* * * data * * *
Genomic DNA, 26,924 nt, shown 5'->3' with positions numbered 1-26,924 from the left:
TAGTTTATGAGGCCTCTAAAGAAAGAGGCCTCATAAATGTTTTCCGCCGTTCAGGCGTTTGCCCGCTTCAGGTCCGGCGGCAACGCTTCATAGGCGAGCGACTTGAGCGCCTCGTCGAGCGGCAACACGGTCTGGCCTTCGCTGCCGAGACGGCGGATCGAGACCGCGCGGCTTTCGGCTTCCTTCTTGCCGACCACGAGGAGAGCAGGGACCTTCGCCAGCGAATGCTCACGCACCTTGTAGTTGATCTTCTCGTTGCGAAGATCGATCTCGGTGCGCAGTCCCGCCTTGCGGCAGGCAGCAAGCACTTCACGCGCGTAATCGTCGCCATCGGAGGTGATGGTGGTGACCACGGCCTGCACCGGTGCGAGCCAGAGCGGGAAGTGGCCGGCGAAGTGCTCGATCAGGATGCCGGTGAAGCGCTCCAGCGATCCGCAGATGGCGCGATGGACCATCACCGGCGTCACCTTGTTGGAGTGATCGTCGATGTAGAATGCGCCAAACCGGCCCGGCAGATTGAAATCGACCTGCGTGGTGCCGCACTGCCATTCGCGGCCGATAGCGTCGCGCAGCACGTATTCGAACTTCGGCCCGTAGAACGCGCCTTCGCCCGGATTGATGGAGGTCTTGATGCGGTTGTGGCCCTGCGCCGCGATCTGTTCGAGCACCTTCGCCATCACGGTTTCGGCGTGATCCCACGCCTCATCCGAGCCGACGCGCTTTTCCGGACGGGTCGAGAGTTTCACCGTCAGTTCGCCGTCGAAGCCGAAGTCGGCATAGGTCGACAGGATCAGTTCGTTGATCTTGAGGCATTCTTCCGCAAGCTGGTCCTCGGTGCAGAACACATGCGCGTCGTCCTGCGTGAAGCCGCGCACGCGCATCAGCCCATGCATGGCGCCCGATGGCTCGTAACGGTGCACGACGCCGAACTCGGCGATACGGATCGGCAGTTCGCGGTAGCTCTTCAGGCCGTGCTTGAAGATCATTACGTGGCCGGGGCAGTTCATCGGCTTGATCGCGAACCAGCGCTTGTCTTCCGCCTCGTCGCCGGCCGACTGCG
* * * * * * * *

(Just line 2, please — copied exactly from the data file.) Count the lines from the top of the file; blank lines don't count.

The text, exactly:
TAGTTTATGAGGCCTCTAAAGAAAGAGGCCTCATAAATGTTTTCCGCCGTTCAGGCGTTTGCCCGCTTCAGGTCCGGCGGCAACGCTTCATAGGCGAGCGACTTGAGCGCCTCGTCGAGCGGCAACACGGTCTGGCCTTCGCTGCCGAGACGGCGGATCGAGACCGCGCGGCTTTCGGCTTCCTTCTTGCCGACCACGAGGAGAGCAGGGACCTTCGCCAGCGAATGCTCACGCACCTTGTAGTTGATCTTCTCGTTGCGAAGATCGATCTCGGTGCGCAGTCCCGCCTTGCGGCAGGCAGCAAGCACTTCACGCGCGTAATCGTCGCCATCGGAGGTGATGGTGGTGACCACGGCCTGCACCGGTGCGAGCCAGAGCGGGAAGTGGCCGGCGAAGTGCTCGATCAGGATGCCGGTGAAGCGCTCCAGCGATCCGCAGATGGCGCGATGGACCATCACCGGCGTCACCTTGTTGGAGTGATCGTCGATGTAGAATGCGCCAAACCGGCCCGGCAGATTGAAATCGACCTGCGTGGTGCCGCACTGCCATTCGCGGCCGATAGCGTCGCGCAGCACGTATTCGAACTTCGGCCCGTAGAACGCGCCTTCGCCCGGATTGATGGAGGTCTTGATGCGGTTGTGGCCCTGCGCCGCGATCTGTTCGAGCACCTTCGCCATCACGGTTTCGGCGTGATCCCACGCCTCATCCGAGCCGACGCGCTTTTCCGGACGGGTCGAGAGTTTCACCGTCAGTTCGCCGTCGAAGCCGAAGTCGGCATAGGTCGACAGGATCAGTTCGTTGATCTTGAGGCATTCTTCCGCAAGCTGGTCCTCGGTGCAGAACACATGCGCGTCGTCCTGCGTGAAGCCGCGCACGCGCATCAGCCCATGCATGGCGCCCGATGGCTCGTAACGGTGCACGACGCCGAACTCGGCGATACGGATCGGCAGTTCGCGGTAGCTCTTCAGGCCGTGCTTGAAGATCATTACGTGGCCGGGGCAGTTCATCGGCTTGATCGCGAACCAGCGCTTGTCTTCCGCCTCGTCGCCGGCCGACTGCG